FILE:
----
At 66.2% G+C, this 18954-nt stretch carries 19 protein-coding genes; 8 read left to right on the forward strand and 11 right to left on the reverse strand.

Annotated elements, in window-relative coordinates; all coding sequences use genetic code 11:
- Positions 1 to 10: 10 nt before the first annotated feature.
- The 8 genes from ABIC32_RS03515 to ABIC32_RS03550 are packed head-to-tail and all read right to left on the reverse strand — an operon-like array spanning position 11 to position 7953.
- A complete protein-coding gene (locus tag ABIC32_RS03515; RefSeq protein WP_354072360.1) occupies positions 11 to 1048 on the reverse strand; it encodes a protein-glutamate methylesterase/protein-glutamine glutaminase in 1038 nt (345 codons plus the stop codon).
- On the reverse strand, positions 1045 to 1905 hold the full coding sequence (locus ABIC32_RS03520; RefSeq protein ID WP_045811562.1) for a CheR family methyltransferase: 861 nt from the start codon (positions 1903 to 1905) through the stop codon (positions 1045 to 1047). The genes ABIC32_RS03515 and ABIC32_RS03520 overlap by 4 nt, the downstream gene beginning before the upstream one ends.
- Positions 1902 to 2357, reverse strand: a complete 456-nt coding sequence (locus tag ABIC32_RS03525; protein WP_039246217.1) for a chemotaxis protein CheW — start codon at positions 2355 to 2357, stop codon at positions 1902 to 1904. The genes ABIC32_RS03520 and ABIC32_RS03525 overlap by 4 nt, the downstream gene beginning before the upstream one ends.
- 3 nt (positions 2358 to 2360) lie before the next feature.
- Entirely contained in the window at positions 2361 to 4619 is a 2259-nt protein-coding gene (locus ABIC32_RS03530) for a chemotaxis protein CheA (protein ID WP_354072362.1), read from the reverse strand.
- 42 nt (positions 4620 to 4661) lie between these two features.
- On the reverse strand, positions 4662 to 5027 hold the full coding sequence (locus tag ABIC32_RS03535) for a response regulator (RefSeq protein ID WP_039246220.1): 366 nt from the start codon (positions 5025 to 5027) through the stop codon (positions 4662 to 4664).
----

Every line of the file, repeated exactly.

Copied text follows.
At 66.2% G+C, this 18954-nt stretch carries 19 protein-coding genes; 8 read left to right on the forward strand and 11 right to left on the reverse strand.

Annotated elements, in window-relative coordinates; all coding sequences use genetic code 11:
- Positions 1 to 10: 10 nt before the first annotated feature.
- The 8 genes from ABIC32_RS03515 to ABIC32_RS03550 are packed head-to-tail and all read right to left on the reverse strand — an operon-like array spanning position 11 to position 7953.
- A complete protein-coding gene (locus tag ABIC32_RS03515; RefSeq protein WP_354072360.1) occupies positions 11 to 1048 on the reverse strand; it encodes a protein-glutamate methylesterase/protein-glutamine glutaminase in 1038 nt (345 codons plus the stop codon).
- On the reverse strand, positions 1045 to 1905 hold the full coding sequence (locus ABIC32_RS03520; RefSeq protein ID WP_045811562.1) for a CheR family methyltransferase: 861 nt from the start codon (positions 1903 to 1905) through the stop codon (positions 1045 to 1047). The genes ABIC32_RS03515 and ABIC32_RS03520 overlap by 4 nt, the downstream gene beginning before the upstream one ends.
- Positions 1902 to 2357, reverse strand: a complete 456-nt coding sequence (locus tag ABIC32_RS03525; protein WP_039246217.1) for a chemotaxis protein CheW — start codon at positions 2355 to 2357, stop codon at positions 1902 to 1904. The genes ABIC32_RS03520 and ABIC32_RS03525 overlap by 4 nt, the downstream gene beginning before the upstream one ends.
- 3 nt (positions 2358 to 2360) lie before the next feature.
- Entirely contained in the window at positions 2361 to 4619 is a 2259-nt protein-coding gene (locus ABIC32_RS03530) for a chemotaxis protein CheA (protein ID WP_354072362.1), read from the reverse strand.
- 42 nt (positions 4620 to 4661) lie between these two features.
- On the reverse strand, positions 4662 to 5027 hold the full coding sequence (locus tag ABIC32_RS03535) for a response regulator (RefSeq protein ID WP_039246220.1): 366 nt from the start codon (positions 5025 to 5027) through the stop codon (positions 4662 to 4664).